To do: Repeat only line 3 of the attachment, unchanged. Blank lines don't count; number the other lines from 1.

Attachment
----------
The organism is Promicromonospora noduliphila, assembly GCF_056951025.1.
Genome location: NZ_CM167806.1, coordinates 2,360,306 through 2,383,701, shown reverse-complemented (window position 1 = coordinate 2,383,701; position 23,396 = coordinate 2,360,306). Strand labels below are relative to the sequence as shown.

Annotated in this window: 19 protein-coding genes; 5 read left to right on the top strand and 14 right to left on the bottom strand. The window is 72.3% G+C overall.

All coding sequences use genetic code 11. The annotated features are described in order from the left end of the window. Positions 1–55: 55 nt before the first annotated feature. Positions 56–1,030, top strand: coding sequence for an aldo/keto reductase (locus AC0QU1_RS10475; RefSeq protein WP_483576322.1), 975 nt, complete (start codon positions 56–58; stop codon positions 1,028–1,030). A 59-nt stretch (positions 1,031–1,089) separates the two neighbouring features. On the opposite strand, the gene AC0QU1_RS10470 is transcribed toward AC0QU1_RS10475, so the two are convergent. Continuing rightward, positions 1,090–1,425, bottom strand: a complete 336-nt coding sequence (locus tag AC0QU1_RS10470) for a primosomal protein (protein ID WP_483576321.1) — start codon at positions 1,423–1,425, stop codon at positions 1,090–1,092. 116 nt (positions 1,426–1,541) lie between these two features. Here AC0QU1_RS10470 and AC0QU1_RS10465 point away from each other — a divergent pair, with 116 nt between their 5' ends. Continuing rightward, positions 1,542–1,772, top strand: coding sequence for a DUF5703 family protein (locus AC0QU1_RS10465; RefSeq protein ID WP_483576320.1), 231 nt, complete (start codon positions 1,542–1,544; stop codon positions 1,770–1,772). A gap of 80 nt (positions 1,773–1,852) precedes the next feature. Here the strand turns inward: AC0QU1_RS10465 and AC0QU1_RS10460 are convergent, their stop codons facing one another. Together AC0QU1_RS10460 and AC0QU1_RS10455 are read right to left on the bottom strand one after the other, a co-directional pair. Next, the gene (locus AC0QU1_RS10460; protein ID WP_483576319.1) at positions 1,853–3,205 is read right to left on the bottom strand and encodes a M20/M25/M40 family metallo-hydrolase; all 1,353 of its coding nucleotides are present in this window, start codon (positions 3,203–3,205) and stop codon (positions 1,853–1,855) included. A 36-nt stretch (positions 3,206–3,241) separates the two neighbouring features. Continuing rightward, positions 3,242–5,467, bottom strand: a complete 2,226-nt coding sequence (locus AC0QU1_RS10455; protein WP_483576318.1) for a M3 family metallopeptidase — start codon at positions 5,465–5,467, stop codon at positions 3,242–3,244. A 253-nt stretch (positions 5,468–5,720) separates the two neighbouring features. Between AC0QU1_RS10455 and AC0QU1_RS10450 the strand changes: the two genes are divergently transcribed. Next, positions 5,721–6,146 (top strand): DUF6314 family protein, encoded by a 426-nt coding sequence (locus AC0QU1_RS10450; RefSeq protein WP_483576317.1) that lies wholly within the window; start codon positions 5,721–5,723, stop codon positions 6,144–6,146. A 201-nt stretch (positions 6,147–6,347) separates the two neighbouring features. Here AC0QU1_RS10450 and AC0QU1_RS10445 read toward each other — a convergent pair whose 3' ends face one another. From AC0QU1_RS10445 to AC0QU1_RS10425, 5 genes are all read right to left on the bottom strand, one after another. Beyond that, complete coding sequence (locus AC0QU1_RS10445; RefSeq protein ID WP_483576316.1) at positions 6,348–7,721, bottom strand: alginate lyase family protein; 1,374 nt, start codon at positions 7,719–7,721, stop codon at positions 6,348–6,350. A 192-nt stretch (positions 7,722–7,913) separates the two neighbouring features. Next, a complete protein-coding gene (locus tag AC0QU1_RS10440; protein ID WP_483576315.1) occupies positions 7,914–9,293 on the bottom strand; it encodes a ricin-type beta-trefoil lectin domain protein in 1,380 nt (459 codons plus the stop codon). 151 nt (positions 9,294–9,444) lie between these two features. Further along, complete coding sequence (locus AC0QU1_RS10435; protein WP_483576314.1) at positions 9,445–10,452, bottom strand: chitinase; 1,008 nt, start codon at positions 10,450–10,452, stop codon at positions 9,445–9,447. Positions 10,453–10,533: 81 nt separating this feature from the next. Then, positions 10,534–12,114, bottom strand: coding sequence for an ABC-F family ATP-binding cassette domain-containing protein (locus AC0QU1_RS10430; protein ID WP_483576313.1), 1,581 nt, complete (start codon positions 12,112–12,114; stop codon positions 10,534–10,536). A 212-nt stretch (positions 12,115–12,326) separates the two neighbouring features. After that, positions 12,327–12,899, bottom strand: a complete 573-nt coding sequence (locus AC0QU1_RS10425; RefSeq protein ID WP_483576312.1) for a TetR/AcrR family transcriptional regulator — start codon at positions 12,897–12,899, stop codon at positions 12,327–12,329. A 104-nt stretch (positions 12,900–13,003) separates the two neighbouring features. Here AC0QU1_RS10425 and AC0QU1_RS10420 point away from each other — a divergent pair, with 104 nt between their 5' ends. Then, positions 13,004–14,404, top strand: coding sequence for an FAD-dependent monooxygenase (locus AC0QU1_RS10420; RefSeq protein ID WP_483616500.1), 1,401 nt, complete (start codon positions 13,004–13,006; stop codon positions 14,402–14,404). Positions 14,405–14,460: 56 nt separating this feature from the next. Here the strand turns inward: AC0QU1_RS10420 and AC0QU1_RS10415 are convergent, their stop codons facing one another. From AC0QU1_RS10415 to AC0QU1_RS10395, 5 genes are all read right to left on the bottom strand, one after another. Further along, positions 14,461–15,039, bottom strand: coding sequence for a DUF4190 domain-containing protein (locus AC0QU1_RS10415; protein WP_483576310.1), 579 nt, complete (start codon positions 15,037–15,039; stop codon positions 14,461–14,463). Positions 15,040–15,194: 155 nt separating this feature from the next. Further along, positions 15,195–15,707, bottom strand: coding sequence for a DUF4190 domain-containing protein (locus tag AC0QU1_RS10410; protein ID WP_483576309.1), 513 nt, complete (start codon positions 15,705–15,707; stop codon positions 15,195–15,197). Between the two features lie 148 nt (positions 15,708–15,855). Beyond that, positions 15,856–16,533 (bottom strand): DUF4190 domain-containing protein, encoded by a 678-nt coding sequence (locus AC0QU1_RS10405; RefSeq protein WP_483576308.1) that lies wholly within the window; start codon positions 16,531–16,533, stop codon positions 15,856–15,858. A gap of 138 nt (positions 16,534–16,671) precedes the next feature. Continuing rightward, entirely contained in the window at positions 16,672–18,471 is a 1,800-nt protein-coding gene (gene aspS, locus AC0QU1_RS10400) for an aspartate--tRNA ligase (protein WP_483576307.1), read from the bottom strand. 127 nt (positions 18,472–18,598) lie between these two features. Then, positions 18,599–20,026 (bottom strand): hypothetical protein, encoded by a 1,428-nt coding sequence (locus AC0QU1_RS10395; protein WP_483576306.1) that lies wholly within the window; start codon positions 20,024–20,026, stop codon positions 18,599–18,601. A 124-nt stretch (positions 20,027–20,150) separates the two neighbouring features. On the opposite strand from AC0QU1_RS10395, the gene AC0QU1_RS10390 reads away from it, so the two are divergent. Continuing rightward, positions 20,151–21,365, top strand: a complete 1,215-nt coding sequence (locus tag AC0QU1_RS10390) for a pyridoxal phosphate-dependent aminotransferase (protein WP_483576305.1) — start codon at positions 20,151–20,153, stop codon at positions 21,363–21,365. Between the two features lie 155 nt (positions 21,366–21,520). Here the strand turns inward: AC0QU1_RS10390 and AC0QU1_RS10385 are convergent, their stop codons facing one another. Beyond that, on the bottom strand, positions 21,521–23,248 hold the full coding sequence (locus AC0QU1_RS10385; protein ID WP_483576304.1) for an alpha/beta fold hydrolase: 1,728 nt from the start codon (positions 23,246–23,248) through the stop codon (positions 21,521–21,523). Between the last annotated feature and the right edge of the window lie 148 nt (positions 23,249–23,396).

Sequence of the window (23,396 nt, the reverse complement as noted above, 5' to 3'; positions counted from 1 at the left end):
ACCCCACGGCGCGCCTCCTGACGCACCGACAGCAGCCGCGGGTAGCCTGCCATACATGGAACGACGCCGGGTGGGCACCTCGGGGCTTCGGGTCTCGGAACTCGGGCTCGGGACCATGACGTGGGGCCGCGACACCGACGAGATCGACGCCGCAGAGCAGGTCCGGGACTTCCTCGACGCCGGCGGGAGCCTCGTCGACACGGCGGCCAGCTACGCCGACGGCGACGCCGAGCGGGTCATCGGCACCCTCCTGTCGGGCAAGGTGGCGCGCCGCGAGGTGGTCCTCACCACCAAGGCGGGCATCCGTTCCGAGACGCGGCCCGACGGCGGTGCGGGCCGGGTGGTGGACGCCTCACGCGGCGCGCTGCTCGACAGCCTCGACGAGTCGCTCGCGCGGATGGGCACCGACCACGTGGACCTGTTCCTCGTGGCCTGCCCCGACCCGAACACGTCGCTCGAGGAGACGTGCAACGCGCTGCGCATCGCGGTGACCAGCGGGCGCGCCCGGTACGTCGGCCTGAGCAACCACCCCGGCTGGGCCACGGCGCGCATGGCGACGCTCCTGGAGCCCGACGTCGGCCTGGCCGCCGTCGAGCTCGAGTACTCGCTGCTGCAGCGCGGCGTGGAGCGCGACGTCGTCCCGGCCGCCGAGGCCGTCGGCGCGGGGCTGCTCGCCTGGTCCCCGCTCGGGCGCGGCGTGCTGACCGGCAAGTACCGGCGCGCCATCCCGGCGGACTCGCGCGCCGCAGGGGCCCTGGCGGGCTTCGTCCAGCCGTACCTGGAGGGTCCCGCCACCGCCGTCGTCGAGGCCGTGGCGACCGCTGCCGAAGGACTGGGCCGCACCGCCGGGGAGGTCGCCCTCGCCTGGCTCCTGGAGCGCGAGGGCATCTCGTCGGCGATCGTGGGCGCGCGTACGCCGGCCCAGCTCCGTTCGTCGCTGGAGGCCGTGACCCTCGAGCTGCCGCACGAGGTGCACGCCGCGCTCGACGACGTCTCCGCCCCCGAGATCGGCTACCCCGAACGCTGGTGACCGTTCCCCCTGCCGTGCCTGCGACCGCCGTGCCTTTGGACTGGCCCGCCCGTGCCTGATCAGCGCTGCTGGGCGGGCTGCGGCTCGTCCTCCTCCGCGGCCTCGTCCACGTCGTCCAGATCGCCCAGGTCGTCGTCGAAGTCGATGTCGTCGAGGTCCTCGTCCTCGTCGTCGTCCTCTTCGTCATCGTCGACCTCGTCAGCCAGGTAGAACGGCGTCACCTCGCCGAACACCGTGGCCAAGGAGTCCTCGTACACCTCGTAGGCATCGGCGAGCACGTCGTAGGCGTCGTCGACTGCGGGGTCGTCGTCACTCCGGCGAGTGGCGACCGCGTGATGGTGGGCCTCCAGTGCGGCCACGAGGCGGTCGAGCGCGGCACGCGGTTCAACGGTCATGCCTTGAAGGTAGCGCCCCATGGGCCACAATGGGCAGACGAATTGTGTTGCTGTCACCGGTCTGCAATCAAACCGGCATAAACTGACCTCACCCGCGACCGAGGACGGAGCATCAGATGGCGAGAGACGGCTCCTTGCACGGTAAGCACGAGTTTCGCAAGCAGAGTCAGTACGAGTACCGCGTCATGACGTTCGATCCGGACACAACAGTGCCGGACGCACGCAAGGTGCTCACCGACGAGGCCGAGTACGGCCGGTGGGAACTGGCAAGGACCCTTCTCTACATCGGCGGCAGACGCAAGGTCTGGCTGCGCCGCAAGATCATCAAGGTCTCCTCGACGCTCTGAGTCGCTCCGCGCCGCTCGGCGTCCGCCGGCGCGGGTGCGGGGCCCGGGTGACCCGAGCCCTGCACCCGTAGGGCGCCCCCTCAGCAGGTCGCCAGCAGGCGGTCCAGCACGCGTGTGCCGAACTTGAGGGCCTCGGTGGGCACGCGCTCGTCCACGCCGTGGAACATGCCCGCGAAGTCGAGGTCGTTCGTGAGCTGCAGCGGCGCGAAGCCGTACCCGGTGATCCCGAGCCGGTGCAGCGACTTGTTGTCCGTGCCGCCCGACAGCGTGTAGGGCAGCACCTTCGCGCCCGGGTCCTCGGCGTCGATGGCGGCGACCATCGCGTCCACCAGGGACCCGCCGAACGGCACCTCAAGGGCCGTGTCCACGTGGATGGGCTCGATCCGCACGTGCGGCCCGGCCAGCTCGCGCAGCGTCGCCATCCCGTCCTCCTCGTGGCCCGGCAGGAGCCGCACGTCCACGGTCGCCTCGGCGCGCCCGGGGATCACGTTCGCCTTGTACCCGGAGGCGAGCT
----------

Annotated in this window: 19 protein-coding genes; 5 read left to right on the top strand and 14 right to left on the bottom strand. The window is 72.3% G+C overall.